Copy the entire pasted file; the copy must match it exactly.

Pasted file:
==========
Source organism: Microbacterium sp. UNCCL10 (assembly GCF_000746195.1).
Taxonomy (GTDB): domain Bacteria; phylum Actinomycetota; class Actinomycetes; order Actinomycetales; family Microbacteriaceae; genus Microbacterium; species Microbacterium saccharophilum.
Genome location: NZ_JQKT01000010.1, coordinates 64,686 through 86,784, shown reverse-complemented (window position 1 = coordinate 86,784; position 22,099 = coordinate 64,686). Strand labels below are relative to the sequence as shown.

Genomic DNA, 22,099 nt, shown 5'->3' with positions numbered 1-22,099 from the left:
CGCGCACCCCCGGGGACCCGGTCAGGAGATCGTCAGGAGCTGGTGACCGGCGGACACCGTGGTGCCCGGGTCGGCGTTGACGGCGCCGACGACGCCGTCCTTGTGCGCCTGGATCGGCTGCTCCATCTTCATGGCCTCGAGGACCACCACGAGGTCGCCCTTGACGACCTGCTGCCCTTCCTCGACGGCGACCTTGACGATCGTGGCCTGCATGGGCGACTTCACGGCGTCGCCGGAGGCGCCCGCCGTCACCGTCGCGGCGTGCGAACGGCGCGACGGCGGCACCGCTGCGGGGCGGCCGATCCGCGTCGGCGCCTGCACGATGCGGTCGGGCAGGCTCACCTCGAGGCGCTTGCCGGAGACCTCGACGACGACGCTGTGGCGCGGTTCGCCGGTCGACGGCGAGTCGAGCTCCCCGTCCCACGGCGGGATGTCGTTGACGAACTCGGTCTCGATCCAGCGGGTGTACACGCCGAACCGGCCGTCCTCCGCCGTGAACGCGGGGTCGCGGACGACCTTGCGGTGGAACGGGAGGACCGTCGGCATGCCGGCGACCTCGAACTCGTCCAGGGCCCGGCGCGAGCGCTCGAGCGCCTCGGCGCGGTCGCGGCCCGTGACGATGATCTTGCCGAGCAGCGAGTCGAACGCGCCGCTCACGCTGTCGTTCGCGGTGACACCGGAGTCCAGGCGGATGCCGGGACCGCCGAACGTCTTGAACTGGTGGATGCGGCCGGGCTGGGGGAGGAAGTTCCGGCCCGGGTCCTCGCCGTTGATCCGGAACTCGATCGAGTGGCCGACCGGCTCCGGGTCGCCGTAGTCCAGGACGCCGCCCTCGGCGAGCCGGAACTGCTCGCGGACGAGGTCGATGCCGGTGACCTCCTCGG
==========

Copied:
Source organism: Microbacterium sp. UNCCL10 (assembly GCF_000746195.1).
Taxonomy (GTDB): domain Bacteria; phylum Actinomycetota; class Actinomycetes; order Actinomycetales; family Microbacteriaceae; genus Microbacterium; species Microbacterium saccharophilum.
Genome location: NZ_JQKT01000010.1, coordinates 64,686 through 86,784, shown reverse-complemented (window position 1 = coordinate 86,784; position 22,099 = coordinate 64,686). Strand labels below are relative to the sequence as shown.

Genomic DNA, 22,099 nt, shown 5'->3' with positions numbered 1-22,099 from the left:
CGCGCACCCCCGGGGACCCGGTCAGGAGATCGTCAGGAGCTGGTGACCGGCGGACACCGTGGTGCCCGGGTCGGCGTTGACGGCGCCGACGACGCCGTCCTTGTGCGCCTGGATCGGCTGCTCCATCTTCATGGCCTCGAGGACCACCACGAGGTCGCCCTTGACGACCTGCTGCCCTTCCTCGACGGCGACCTTGACGATCGTGGCCTGCATGGGCGACTTCACGGCGTCGCCGGAGGCGCCCGCCGTCACCGTCGCGGCGTGCGAACGGCGCGACGGCGGCACCGCTGCGGGGCGGCCGATCCGCGTCGGCGCCTGCACGATGCGGTCGGGCAGGCTCACCTCGAGGCGCTTGCCGGAGACCTCGACGACGACGCTGTGGCGCGGTTCGCCGGTCGACGGCGAGTCGAGCTCCCCGTCCCACGGCGGGATGTCGTTGACGAACTCGGTCTCGATCCAGCGGGTGTACACGCCGAACCGGCCGTCCTCCGCCGTGAACGCGGGGTCGCGGACGACCTTGCGGTGGAACGGGAGGACCGTCGGCATGCCGGCGACCTCGAACTCGTCCAGGGCCCGGCGCGAGCGCTCGAGCGCCTCGGCGCGGTCGCGGCCCGTGACGATGATCTTGCCGAGCAGCGAGTCGAACGCGCCGCTCACGCTGTCGTTCGCGGTGACACCGGAGTCCAGGCGGATGCCGGGACCGCCGAACGTCTTGAACTGGTGGATGCGGCCGGGCTGGGGGAGGAAGTTCCGGCCCGGGTCCTCGCCGTTGATCCGGAACTCGATCGAGTGGCCGACCGGCTCCGGGTCGCCGTAGTCCAGGACGCCGCCCTCGGCGAGCCGGAACTGCTCGCGGACGAGGTCGATGCCGGTGACCTCCTCGG